Thursday, December 1, 2016

Obesity Rates Decline Among Young Children Enrolled in WIC

The Centers for Disease Control and Prevention (CDC) and the United States Department of Agriculture (USDA) jointly released a report on the decrease in obesity among young children enrolled in the Special Supplemental Nutrition Program for Women, Infants, and Children (WIC). The study, published in CDC’s Morbidity and Mortality Weekly Report (MMWR), found that obesity among 2 to 4 year old children enrolled in WIC decreased from 15.9 percent in 2010 to 14.5 percent in 2014. The prevalence of obesity decreased among all racial and ethnic groups and among 34 of the 56 WIC State Agencies included in the report. The data for this study were based on the weight and height measurements taken during WIC certification visits and submitted by State Agencies to USDA for the WIC Participant and Program Characteristics biennial reports.

Obesity during childhood negatively affects a child’s health and increases his or her risk of obesity and its related health consequences during adulthood. Preventing obesity during early life is an important public health priority. The modest decreases in obesity noted in this study are most likely due to a combination of prevention efforts at the national, state, community and family levels. Federal efforts include USDA’s revision of the WIC food package to align with the updated U.S. Dietary Guidelines for Americans and to establish successful long-term breastfeeding, CDC’s Early Care and Education Childhood Obesity program, and State Public Health Actions.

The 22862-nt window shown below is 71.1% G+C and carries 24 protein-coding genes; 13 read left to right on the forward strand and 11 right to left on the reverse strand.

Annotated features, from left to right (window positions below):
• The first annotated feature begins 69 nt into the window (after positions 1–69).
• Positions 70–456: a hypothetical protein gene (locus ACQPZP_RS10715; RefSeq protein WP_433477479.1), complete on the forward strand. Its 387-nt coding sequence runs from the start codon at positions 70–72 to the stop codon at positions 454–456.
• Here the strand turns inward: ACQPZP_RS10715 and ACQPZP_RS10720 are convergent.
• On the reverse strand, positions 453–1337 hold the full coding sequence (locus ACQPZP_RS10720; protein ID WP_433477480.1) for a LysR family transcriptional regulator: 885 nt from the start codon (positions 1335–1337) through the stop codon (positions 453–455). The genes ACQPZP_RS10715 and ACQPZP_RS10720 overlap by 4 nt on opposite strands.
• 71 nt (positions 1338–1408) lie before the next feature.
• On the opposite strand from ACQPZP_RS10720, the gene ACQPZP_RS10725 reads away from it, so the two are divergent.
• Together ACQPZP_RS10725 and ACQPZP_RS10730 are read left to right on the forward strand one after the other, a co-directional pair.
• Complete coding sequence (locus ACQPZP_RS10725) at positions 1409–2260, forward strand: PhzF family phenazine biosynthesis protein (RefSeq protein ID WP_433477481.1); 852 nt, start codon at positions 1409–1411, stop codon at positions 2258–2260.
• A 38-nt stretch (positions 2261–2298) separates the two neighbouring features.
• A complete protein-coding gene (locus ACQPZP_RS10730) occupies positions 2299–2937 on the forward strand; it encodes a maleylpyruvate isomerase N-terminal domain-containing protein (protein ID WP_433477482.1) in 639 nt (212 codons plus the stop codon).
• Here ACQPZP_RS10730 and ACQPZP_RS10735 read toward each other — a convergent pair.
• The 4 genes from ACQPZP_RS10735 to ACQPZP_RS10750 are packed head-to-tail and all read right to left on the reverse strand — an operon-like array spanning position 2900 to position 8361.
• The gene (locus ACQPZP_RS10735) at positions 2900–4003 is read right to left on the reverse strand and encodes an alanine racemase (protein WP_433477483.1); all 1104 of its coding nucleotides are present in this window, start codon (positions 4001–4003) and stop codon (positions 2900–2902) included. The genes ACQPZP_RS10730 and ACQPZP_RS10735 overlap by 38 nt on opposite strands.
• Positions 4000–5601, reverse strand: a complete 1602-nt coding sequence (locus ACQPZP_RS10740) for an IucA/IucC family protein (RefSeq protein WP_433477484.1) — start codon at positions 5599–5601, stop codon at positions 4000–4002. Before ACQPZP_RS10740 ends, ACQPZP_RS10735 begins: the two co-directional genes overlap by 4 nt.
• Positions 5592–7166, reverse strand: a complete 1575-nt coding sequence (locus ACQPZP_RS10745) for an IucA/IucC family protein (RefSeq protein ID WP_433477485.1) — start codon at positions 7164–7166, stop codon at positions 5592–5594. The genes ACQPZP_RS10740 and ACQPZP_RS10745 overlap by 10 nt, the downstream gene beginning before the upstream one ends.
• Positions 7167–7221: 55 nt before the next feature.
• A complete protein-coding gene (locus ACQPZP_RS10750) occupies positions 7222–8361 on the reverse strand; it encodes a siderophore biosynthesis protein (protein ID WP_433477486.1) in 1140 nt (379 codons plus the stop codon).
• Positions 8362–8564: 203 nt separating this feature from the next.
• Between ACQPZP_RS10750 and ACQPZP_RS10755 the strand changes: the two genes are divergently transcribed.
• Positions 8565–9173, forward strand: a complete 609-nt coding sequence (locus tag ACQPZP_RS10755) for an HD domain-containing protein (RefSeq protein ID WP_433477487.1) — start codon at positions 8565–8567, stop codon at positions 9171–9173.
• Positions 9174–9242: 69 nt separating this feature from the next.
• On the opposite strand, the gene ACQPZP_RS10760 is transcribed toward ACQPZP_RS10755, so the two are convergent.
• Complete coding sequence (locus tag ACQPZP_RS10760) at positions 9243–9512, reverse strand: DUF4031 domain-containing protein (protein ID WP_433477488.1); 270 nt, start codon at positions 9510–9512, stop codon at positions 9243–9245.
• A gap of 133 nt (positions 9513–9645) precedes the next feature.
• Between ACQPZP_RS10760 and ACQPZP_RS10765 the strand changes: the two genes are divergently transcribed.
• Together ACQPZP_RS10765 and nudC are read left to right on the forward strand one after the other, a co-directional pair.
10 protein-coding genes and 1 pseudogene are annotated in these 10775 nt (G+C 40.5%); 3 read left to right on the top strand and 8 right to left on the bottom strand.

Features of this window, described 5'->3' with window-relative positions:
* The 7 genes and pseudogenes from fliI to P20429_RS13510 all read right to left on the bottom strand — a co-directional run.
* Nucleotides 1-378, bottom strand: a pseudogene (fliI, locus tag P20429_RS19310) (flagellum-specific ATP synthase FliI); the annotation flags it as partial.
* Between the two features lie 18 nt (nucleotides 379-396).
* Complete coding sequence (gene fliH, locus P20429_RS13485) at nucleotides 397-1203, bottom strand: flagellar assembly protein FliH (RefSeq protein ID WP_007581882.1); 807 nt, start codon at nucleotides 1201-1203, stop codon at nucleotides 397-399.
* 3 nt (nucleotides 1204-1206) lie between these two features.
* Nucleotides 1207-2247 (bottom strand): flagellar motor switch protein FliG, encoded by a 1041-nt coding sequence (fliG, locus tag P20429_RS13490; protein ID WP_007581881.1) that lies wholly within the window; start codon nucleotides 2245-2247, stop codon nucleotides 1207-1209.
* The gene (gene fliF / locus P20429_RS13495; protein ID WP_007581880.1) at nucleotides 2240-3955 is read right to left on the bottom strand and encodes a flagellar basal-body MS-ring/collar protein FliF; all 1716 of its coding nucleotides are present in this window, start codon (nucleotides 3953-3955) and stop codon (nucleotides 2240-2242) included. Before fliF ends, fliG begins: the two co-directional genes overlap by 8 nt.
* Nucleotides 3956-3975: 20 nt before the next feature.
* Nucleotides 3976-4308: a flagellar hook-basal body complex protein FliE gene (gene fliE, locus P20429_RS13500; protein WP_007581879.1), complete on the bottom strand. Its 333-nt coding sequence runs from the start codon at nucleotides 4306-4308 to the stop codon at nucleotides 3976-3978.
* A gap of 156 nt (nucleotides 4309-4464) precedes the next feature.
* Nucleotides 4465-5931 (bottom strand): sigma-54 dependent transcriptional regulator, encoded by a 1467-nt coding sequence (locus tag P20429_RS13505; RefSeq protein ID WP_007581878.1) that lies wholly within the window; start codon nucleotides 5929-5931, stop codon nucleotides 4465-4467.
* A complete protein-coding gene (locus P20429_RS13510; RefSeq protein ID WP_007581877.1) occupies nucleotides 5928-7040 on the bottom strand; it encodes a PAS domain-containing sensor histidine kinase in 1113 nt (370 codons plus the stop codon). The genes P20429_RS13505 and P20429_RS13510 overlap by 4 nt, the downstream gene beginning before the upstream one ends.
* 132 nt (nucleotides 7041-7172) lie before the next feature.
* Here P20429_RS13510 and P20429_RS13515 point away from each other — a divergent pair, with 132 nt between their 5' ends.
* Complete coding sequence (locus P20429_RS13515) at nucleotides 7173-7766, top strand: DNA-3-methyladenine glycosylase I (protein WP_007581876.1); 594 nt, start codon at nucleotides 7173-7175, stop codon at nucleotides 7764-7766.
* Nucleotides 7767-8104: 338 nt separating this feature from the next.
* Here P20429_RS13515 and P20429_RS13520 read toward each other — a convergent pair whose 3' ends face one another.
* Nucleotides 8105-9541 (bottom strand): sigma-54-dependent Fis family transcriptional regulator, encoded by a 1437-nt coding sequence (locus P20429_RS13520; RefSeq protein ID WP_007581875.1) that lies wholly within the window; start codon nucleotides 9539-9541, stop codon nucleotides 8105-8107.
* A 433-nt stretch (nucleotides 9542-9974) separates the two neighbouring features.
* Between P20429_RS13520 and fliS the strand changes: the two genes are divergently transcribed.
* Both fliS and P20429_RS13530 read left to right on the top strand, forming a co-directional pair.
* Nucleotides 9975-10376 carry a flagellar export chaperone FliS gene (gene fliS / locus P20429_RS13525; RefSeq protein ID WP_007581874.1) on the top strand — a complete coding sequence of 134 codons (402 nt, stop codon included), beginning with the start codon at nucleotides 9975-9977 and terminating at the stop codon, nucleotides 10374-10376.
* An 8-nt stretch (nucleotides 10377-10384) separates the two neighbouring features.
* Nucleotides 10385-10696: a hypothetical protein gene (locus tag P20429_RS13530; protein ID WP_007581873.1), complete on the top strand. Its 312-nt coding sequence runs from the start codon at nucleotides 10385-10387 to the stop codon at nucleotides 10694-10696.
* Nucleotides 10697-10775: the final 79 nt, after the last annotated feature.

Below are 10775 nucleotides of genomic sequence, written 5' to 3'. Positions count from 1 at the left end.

Jefferson County Public Health WIC's mission is to safeguard the health of low-income women, infants, and children up to age 5 who are at nutrition risk by providing nutritious foods to supplement diets, information on healthy eating, and referrals to health care.

WIC is a nutrition program for:

  • Pregnant women
  • Breastfeeding women (up to one year postpartum)
  • Non-breastfeeding, postpartum women (up to 6 months postpartum)
  • Infants
  • Children until the age of five years
The WIC Program provides:
  • Nutrition education including breastfeeding support
  • Nutritious foods to supplement a person's regular diet
  • Screening and referral
  • Specialty Formulas
  • Prenatal Classes
  • WIC participants must meet certain financial requirements and be "nutritionally at risk" to qualify for the program.

Nutrition Services

For more information on CDC’s childhood obesity prevention efforts, visit

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